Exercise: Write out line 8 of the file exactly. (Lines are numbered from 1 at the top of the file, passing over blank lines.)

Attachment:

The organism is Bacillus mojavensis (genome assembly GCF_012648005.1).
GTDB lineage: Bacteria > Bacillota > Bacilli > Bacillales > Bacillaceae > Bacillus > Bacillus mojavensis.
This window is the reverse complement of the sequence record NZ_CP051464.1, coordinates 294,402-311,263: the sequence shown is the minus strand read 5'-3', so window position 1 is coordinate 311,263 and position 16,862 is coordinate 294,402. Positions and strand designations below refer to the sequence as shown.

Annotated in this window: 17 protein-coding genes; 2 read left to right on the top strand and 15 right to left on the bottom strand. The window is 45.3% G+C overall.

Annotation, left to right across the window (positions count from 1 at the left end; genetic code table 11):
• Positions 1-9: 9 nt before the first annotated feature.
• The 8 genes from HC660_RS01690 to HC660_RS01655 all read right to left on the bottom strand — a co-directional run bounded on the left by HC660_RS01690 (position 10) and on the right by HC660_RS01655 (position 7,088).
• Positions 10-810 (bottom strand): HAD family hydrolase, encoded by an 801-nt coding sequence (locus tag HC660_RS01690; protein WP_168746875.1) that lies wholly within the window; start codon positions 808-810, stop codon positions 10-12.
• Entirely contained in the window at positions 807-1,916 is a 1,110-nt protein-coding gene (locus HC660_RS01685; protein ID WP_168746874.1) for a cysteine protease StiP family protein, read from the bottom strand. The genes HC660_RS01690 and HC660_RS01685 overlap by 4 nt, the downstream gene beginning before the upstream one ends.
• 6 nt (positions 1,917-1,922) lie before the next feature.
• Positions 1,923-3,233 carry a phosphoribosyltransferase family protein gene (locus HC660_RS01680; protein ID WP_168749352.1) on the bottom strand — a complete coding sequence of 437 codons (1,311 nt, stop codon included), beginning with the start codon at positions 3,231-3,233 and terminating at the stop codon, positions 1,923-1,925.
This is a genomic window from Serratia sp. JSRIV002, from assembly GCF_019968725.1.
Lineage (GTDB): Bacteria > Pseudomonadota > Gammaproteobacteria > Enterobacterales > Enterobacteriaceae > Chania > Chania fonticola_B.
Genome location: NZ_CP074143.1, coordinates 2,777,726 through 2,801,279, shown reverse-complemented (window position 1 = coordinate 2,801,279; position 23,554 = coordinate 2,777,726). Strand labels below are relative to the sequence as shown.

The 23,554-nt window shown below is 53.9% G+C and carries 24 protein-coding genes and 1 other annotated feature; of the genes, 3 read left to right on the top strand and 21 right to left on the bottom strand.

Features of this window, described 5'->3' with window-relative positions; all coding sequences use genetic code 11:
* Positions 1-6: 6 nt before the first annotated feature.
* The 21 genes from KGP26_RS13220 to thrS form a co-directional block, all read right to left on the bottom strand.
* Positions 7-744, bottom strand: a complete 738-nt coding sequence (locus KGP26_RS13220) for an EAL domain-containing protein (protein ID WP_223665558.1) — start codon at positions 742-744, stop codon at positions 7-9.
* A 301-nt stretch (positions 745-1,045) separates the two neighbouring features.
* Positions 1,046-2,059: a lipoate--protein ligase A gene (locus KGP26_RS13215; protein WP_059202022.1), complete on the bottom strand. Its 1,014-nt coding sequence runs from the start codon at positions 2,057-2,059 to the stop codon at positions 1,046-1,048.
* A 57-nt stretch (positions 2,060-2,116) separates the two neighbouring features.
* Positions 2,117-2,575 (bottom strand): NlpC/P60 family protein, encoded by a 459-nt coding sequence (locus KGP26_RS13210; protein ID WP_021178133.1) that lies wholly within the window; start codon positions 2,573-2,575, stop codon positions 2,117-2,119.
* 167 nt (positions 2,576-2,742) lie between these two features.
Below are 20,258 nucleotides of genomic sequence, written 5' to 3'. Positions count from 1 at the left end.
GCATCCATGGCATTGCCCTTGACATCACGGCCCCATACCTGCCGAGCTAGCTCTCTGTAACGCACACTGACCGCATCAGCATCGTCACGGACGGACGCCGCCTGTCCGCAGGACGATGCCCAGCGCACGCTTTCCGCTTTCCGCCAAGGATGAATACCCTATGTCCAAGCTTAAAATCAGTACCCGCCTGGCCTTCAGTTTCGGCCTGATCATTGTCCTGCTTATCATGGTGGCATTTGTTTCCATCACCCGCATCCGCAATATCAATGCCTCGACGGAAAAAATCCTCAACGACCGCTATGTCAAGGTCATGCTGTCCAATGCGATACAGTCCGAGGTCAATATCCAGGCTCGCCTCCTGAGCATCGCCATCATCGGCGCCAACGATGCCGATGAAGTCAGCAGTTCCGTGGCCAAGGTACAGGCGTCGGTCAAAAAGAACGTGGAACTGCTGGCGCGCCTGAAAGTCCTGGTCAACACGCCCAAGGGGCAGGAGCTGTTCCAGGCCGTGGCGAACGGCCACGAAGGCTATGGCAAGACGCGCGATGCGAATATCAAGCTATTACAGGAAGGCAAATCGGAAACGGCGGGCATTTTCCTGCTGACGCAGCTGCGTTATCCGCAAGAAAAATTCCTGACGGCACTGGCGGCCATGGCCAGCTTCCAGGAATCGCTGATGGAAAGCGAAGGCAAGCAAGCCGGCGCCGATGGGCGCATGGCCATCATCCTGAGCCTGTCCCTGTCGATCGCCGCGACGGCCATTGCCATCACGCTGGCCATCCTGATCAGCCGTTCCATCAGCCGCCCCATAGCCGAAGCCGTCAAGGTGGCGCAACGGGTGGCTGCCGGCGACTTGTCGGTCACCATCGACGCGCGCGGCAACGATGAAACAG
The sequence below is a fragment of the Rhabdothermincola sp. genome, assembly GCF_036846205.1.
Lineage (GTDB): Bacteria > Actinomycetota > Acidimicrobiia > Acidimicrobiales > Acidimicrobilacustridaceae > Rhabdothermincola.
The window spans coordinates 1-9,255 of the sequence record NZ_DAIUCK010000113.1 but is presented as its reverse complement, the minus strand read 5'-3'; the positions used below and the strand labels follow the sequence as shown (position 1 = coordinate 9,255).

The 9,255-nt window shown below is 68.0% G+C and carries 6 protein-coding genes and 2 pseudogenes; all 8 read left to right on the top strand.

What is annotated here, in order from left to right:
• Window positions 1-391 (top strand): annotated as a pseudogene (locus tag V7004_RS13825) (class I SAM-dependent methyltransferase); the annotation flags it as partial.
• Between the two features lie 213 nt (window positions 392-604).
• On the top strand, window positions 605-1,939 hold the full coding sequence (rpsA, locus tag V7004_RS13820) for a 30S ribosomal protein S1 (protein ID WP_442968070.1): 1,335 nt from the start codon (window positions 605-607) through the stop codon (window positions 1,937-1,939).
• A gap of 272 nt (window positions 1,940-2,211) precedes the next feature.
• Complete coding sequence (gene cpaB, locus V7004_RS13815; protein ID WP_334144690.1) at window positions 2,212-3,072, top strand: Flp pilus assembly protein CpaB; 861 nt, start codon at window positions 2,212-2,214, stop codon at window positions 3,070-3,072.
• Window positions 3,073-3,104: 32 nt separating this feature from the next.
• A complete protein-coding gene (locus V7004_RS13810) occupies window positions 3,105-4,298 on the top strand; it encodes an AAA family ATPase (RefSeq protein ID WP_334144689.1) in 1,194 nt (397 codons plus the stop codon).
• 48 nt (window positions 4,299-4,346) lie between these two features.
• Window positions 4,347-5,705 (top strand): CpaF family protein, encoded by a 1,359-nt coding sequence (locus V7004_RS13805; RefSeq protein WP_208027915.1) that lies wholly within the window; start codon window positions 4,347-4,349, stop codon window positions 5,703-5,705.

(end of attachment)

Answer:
• Positions 10-810 (bottom strand): HAD family hydrolase, encoded by an 801-nt coding sequence (locus tag HC660_RS01690; protein WP_168746875.1) that lies wholly within the window; start codon positions 808-810, stop codon positions 10-12.